SARAH LOUISE, Wednesday, Jan. 30, 8 p.m., $10, The Pinhook, Durham;

With the January 17 death of Mary Oliver, often called the “poet of the natural world,” it feels fitting to dive into the work of Sarah Louise Henson, the twelve-string guitar wizard and one half of House and Land with fiddle player Sally Anne Morgan. Henson has often noted the impact that her home in the mountains of North Carolina, with its “smooth-stone creek bottoms, delicate lunar-born mushrooms beneath rhododendron boughs, (and) extreme changes in elevation,” has had on her music. Her latest album, the new Nighttime Birds and Morning Stars, is no exception.

At first glance, Henson’s third solo album is far removed from her earlier explorations of fingerpicked guitar and Appalachian folk songs. On ambient and decidedly digital songs like “Ancient Intelligence” and “Chitin Flight,” she manipulates samples primarily sourced from electric guitar into spirited sound collages. Her deft playing style is made abstract as noises chirp and sway around one another like inquisitive birds. Henson uses the organic imagery of webs and spirals to describe the intentional process of layering sounds in her home recording software, and the result is clearly as grounded as her earlier works. Ahead of her Wednesday night stop at The Pinhook, Henson caught up with us via email about her furthest-reaching explorations yet.

INDY: For Nighttime Birds and Morning Stars, what was it like to branch out to recording primarily with electric guitar, sampling, and more of a collage-style composition process?

SARAH LOUISE HENSON: It felt really free and fun. I could act on ideas immediately without fear of forgetting a part, because it was already recorded. It allowed my mind to ping around at the pace it wanted to.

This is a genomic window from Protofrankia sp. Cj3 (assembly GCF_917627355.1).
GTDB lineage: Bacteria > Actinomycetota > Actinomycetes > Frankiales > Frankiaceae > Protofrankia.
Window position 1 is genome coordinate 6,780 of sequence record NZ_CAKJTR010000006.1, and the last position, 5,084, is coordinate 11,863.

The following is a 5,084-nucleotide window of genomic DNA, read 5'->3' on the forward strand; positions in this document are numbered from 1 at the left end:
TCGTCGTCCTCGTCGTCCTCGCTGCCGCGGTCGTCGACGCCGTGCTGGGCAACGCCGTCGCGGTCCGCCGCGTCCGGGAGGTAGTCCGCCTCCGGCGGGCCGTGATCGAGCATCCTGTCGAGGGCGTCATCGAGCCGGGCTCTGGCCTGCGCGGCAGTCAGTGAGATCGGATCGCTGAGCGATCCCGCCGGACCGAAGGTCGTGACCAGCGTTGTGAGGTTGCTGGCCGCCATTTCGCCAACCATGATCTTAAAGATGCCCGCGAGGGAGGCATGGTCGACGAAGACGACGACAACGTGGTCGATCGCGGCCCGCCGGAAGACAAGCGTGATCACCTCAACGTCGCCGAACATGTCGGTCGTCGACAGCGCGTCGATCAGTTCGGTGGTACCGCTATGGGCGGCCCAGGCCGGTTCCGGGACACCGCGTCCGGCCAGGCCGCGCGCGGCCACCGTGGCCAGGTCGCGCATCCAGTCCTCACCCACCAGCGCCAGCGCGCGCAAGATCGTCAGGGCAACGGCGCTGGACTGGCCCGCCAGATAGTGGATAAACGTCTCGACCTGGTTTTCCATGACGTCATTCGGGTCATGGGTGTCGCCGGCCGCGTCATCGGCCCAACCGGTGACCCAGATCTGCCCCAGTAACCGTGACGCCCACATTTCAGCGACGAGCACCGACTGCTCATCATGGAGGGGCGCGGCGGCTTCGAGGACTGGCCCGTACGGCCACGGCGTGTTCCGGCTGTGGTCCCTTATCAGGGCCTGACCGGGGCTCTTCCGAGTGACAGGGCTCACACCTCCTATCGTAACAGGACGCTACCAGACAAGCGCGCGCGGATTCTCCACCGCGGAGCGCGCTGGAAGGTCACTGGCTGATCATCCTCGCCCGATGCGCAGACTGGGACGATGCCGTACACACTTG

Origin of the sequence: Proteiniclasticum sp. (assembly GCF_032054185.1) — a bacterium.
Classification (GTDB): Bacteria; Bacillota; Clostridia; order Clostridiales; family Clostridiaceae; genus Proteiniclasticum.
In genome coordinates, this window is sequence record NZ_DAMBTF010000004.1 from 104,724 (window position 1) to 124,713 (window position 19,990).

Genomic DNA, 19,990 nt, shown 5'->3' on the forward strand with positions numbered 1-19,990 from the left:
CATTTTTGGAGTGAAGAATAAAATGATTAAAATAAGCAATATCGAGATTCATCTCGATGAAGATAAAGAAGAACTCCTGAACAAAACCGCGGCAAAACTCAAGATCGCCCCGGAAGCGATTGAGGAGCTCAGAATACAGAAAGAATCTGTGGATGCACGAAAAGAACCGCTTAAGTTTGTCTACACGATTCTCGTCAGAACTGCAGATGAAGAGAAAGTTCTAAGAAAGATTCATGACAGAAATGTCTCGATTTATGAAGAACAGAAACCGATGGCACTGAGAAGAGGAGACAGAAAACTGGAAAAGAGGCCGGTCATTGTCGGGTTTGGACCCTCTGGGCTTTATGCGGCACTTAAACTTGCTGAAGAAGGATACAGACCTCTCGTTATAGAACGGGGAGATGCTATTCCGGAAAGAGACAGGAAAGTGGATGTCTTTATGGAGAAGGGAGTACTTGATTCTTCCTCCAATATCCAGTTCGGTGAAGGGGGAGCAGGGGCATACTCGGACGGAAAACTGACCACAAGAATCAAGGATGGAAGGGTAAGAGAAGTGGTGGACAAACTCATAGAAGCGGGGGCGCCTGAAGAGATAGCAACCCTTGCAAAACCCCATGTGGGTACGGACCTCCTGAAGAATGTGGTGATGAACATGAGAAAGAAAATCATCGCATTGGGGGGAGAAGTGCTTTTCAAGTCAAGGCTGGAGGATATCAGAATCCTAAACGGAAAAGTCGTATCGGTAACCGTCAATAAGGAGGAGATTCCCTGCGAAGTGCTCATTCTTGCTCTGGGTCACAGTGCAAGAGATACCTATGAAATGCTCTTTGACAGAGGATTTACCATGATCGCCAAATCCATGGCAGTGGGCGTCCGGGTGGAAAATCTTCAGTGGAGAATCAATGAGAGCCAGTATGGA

How do you plan to play these songs live? Do you have any worries about what folk purists will think, or is your audience pretty well primed for the avant-garde and experimental?

Yes, I will perform them, but it feels important to leave a lot of room for play and exploration within the performances. In addition to live guitar, I will be using an SP-404, which is a classic sampler. It’s such a versatile, interactive instrument with a lot of room for improvisation. I can feel the same parts of my mind at work with that as I can when composing for twelve-string. It’s been an exciting process to integrate those two very different elements.

I’m happy, because I feel like creating these performances is feeding my creative practice rather than making pressure of rigidly recreating something. With any creative practice, it’s so important to follow where your interests lead you. My work comes from a deep place within me, and I don’t think it would turn out very well if I worried what some people might think. If you try to please this person or that group, you will lose your center. Folk purists are absolutely encouraged to attend!

What were you listening to, or reading, or otherwise inspired by while you were concocting the record?

This is always a hard question to answer, because I think years can pass after consuming some form of media and suddenly a grain of it will appear. I love all kinds of music and think that what I make is a product of everything I’ve ever listened to and every experience I’ve had. If I’m making one type of record, I usually avoid listening to music in the same vein while I’m working. I’ve been listening a lot to Golden Hour by Kacey Musgraves in the past couple of weeks, so, you know, in about five years I’ll make my pop-country debut! As for books, I’ve been working with exercises from Pauline Oliveros’s deep listening handbook and reading a lot about the spiritual dimensions of herbalism.

Your mother created the artwork for this album. How did you work together to make that happen?

My mom is an amazing artist, and I knew she would understand how to make a visual complement to my music. I told her I would love to have morning glories and a wood thrush on it, and she created this cosmic masterpiece. It was totally her idea to put it all in outer space!

One of the things I appreciate about your music, and House and Land’s music, is how accessible you make it—whether it’s making a video with screengrabs of your Reaper digital software sessions, or contextualizing during a live show the history of the shruti box or a certain ballad. How do you see this educational or analytical component as fitting into what you do?

I’m a pretty big nerd, so I guess it just comes naturally. When I have a passion for something, my excitement for it makes it hard not to share. I have a strong sense that all music is connected, and an instrument like the shruti box is an interesting illustration of that. I think it’s important to honor where folk music came from. These old songs contain important information about living close to the land and our histories, which are relevant to our world today. I had a lot of fun making this record, and it has a lot of new sounds and techniques, so it felt like a cool idea to share more about it.